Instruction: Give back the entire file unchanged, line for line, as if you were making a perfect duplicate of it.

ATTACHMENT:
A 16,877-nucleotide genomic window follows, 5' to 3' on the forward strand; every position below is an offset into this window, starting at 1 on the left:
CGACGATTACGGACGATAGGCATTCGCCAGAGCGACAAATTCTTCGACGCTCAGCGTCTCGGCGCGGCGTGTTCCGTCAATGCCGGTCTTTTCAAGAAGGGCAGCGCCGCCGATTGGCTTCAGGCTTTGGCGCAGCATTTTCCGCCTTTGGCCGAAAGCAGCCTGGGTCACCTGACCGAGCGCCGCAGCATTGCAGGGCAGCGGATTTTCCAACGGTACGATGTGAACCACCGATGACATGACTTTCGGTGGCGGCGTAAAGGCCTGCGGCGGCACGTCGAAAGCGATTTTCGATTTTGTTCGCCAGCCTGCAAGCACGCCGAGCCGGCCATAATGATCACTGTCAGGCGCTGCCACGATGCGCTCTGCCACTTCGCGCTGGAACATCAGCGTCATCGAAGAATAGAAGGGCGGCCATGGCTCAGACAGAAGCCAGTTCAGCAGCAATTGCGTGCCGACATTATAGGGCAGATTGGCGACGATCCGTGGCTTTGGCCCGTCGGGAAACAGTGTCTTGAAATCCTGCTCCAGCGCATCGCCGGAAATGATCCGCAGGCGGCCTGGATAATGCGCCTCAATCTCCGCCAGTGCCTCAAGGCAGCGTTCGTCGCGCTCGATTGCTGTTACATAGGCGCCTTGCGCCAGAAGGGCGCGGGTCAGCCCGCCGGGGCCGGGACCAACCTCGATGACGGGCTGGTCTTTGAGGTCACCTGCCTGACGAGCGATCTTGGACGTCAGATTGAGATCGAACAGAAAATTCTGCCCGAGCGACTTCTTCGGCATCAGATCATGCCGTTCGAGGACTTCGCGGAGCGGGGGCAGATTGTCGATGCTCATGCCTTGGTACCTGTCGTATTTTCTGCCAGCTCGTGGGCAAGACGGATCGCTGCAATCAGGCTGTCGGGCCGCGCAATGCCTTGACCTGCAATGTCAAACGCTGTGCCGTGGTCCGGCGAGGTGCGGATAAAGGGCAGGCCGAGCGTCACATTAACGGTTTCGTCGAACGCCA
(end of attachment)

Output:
A 16,877-nucleotide genomic window follows, 5' to 3' on the forward strand; every position below is an offset into this window, starting at 1 on the left:
CGACGATTACGGACGATAGGCATTCGCCAGAGCGACAAATTCTTCGACGCTCAGCGTCTCGGCGCGGCGTGTTCCGTCAATGCCGGTCTTTTCAAGAAGGGCAGCGCCGCCGATTGGCTTCAGGCTTTGGCGCAGCATTTTCCGCCTTTGGCCGAAAGCAGCCTGGGTCACCTGACCGAGCGCCGCAGCATTGCAGGGCAGCGGATTTTCCAACGGTACGATGTGAACCACCGATGACATGACTTTCGGTGGCGGCGTAAAGGCCTGCGGCGGCACGTCGAAAGCGATTTTCGATTTTGTTCGCCAGCCTGCAAGCACGCCGAGCCGGCCATAATGATCACTGTCAGGCGCTGCCACGATGCGCTCTGCCACTTCGCGCTGGAACATCAGCGTCATCGAAGAATAGAAGGGCGGCCATGGCTCAGACAGAAGCCAGTTCAGCAGCAATTGCGTGCCGACATTATAGGGCAGATTGGCGACGATCCGTGGCTTTGGCCCGTCGGGAAACAGTGTCTTGAAATCCTGCTCCAGCGCATCGCCGGAAATGATCCGCAGGCGGCCTGGATAATGCGCCTCAATCTCCGCCAGTGCCTCAAGGCAGCGTTCGTCGCGCTCGATTGCTGTTACATAGGCGCCTTGCGCCAGAAGGGCGCGGGTCAGCCCGCCGGGGCCGGGACCAACCTCGATGACGGGCTGGTCTTTGAGGTCACCTGCCTGACGAGCGATCTTGGACGTCAGATTGAGATCGAACAGAAAATTCTGCCCGAGCGACTTCTTCGGCATCAGATCATGCCGTTCGAGGACTTCGCGGAGCGGGGGCAGATTGTCGATGCTCATGCCTTGGTACCTGTCGTATTTTCTGCCAGCTCGTGGGCAAGACGGATCGCTGCAATCAGGCTGTCGGGCCGCGCAATGCCTTGACCTGCAATGTCAAACGCTGTGCCGTGGTCCGGCGAGGTGCGGATAAAGGGCAGGCCGAGCGTCACATTAACGGTTTCGTCGAACGCCA